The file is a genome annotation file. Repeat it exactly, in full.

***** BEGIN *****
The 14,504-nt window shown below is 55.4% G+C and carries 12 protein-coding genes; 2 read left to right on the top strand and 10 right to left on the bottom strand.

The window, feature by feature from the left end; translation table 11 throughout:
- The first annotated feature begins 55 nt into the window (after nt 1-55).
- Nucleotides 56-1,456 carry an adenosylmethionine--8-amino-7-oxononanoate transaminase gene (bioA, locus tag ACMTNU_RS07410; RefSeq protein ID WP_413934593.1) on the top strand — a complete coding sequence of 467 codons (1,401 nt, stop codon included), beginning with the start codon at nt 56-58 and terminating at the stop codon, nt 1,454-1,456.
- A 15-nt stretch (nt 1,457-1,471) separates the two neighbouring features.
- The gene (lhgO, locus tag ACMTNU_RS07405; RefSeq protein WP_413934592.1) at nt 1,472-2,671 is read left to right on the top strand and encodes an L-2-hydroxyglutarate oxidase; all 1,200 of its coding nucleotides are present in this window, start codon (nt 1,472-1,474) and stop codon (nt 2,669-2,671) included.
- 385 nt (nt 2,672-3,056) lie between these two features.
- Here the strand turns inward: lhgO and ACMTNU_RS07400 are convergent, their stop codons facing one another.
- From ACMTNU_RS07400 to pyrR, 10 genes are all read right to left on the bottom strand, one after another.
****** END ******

The 14,504-nt window shown below is 55.4% G+C and carries 12 protein-coding genes; 2 read left to right on the top strand and 10 right to left on the bottom strand.

The window, feature by feature from the left end; translation table 11 throughout:
- The first annotated feature begins 55 nt into the window (after nt 1-55).
- Nucleotides 56-1,456 carry an adenosylmethionine--8-amino-7-oxononanoate transaminase gene (bioA, locus tag ACMTNU_RS07410; RefSeq protein ID WP_413934593.1) on the top strand — a complete coding sequence of 467 codons (1,401 nt, stop codon included), beginning with the start codon at nt 56-58 and terminating at the stop codon, nt 1,454-1,456.
- A 15-nt stretch (nt 1,457-1,471) separates the two neighbouring features.
- The gene (lhgO, locus tag ACMTNU_RS07405; RefSeq protein WP_413934592.1) at nt 1,472-2,671 is read left to right on the top strand and encodes an L-2-hydroxyglutarate oxidase; all 1,200 of its coding nucleotides are present in this window, start codon (nt 1,472-1,474) and stop codon (nt 2,669-2,671) included.
- 385 nt (nt 2,672-3,056) lie between these two features.
- Here the strand turns inward: lhgO and ACMTNU_RS07400 are convergent, their stop codons facing one another.
- From ACMTNU_RS07400 to pyrR, 10 genes are all read right to left on the bottom strand, one after another.